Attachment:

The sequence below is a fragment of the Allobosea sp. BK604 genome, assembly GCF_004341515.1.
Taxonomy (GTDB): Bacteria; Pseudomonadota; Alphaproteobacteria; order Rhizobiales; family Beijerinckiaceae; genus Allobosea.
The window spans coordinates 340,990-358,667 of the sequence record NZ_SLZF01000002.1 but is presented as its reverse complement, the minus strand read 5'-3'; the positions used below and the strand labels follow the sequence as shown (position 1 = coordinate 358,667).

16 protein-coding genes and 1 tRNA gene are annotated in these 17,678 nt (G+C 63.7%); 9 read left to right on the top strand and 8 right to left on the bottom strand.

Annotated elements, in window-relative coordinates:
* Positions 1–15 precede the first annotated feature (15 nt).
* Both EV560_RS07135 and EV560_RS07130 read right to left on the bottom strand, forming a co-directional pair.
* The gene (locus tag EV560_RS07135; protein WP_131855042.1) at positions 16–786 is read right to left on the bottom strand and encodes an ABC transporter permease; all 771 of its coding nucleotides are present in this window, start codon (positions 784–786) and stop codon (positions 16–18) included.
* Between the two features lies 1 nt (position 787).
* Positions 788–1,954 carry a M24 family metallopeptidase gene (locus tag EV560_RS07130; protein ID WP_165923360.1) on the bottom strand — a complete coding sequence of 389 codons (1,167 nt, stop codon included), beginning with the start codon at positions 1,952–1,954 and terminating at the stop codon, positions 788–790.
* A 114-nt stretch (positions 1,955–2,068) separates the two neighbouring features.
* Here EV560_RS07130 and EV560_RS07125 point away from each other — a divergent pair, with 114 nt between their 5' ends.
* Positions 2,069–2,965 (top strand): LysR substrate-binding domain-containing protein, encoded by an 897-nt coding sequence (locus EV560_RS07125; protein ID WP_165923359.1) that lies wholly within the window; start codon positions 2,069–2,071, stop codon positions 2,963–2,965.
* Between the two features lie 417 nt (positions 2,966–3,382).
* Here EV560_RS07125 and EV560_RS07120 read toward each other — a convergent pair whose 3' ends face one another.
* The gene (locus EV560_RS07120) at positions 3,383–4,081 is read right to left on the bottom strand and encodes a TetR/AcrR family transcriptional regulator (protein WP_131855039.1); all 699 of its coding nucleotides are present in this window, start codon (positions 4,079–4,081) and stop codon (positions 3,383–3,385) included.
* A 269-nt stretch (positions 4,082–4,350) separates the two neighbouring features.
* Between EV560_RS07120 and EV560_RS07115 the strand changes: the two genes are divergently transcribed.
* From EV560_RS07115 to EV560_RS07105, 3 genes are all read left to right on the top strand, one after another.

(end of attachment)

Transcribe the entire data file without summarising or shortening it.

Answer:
The sequence below is a fragment of the Allobosea sp. BK604 genome, assembly GCF_004341515.1.
Taxonomy (GTDB): Bacteria; Pseudomonadota; Alphaproteobacteria; order Rhizobiales; family Beijerinckiaceae; genus Allobosea.
The window spans coordinates 340,990-358,667 of the sequence record NZ_SLZF01000002.1 but is presented as its reverse complement, the minus strand read 5'-3'; the positions used below and the strand labels follow the sequence as shown (position 1 = coordinate 358,667).

16 protein-coding genes and 1 tRNA gene are annotated in these 17,678 nt (G+C 63.7%); 9 read left to right on the top strand and 8 right to left on the bottom strand.

Annotated elements, in window-relative coordinates:
* Positions 1–15 precede the first annotated feature (15 nt).
* Both EV560_RS07135 and EV560_RS07130 read right to left on the bottom strand, forming a co-directional pair.
* The gene (locus tag EV560_RS07135; protein WP_131855042.1) at positions 16–786 is read right to left on the bottom strand and encodes an ABC transporter permease; all 771 of its coding nucleotides are present in this window, start codon (positions 784–786) and stop codon (positions 16–18) included.
* Between the two features lies 1 nt (position 787).
* Positions 788–1,954 carry a M24 family metallopeptidase gene (locus tag EV560_RS07130; protein ID WP_165923360.1) on the bottom strand — a complete coding sequence of 389 codons (1,167 nt, stop codon included), beginning with the start codon at positions 1,952–1,954 and terminating at the stop codon, positions 788–790.
* A 114-nt stretch (positions 1,955–2,068) separates the two neighbouring features.
* Here EV560_RS07130 and EV560_RS07125 point away from each other — a divergent pair, with 114 nt between their 5' ends.
* Positions 2,069–2,965 (top strand): LysR substrate-binding domain-containing protein, encoded by an 897-nt coding sequence (locus EV560_RS07125; protein ID WP_165923359.1) that lies wholly within the window; start codon positions 2,069–2,071, stop codon positions 2,963–2,965.
* Between the two features lie 417 nt (positions 2,966–3,382).
* Here EV560_RS07125 and EV560_RS07120 read toward each other — a convergent pair whose 3' ends face one another.
* The gene (locus EV560_RS07120) at positions 3,383–4,081 is read right to left on the bottom strand and encodes a TetR/AcrR family transcriptional regulator (protein WP_131855039.1); all 699 of its coding nucleotides are present in this window, start codon (positions 4,079–4,081) and stop codon (positions 3,383–3,385) included.
* A 269-nt stretch (positions 4,082–4,350) separates the two neighbouring features.
* Between EV560_RS07120 and EV560_RS07115 the strand changes: the two genes are divergently transcribed.
* From EV560_RS07115 to EV560_RS07105, 3 genes are all read left to right on the top strand, one after another.